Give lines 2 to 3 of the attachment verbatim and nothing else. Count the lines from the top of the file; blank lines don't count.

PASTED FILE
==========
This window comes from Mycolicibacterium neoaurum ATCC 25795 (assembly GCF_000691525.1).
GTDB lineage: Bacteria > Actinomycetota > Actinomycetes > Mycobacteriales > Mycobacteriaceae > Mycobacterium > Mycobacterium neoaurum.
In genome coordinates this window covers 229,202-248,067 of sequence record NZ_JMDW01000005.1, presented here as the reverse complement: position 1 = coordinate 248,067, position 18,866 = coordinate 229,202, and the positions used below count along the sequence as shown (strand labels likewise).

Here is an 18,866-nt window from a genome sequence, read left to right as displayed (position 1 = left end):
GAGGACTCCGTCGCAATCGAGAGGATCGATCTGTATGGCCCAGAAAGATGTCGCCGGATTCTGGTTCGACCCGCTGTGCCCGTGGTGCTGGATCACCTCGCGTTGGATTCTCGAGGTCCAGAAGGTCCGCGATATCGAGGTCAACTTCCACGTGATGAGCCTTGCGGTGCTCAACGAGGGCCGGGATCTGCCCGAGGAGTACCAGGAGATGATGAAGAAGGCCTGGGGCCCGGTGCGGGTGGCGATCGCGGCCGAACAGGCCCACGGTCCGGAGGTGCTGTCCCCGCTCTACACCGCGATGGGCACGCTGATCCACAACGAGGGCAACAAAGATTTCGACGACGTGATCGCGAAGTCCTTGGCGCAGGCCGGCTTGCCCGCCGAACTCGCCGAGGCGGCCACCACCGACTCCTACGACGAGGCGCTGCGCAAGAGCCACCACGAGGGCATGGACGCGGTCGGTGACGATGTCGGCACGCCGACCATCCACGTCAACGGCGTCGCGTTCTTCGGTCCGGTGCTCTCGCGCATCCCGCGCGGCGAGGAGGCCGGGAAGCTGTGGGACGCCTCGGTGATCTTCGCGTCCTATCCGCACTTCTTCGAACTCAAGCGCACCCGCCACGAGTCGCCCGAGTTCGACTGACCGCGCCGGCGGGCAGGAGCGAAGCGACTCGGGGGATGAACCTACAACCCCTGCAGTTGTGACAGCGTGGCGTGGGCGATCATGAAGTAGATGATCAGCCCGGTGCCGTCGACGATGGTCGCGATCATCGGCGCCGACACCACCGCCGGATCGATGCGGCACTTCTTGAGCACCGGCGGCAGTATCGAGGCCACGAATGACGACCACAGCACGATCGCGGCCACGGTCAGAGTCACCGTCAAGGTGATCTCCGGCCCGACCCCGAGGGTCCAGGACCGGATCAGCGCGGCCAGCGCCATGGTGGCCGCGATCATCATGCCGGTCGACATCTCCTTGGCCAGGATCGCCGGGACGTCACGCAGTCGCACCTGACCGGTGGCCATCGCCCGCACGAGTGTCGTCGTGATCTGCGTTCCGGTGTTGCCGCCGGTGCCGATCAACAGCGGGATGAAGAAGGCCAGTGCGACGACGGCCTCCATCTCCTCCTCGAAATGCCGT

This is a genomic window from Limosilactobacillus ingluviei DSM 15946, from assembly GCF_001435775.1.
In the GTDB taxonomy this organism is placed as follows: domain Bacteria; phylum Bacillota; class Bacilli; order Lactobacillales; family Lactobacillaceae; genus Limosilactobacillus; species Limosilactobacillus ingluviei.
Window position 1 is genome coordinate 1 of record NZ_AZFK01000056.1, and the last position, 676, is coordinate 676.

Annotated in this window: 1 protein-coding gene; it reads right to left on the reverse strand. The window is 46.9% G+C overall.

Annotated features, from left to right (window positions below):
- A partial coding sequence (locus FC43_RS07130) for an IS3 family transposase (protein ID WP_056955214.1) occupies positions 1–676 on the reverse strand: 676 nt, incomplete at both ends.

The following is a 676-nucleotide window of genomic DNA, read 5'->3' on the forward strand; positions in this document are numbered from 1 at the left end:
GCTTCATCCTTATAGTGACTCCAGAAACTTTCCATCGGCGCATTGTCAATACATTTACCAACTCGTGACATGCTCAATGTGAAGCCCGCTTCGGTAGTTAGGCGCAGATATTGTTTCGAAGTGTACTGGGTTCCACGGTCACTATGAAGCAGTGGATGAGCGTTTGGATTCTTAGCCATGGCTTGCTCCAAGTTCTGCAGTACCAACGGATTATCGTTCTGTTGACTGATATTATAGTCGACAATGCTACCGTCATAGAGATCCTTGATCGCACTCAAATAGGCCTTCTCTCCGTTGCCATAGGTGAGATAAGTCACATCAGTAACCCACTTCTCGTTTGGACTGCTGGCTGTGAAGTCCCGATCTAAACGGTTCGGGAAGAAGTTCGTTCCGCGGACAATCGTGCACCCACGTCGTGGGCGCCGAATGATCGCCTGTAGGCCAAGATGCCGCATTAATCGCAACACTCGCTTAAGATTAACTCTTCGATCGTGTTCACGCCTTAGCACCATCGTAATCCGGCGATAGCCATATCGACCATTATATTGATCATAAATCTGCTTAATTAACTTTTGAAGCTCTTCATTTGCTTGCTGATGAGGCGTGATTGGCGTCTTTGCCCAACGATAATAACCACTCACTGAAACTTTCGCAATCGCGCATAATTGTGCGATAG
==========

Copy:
GTDB lineage: Bacteria > Actinomycetota > Actinomycetes > Mycobacteriales > Mycobacteriaceae > Mycobacterium > Mycobacterium neoaurum.
In genome coordinates this window covers 229,202-248,067 of sequence record NZ_JMDW01000005.1, presented here as the reverse complement: position 1 = coordinate 248,067, position 18,866 = coordinate 229,202, and the positions used below count along the sequence as shown (strand labels likewise).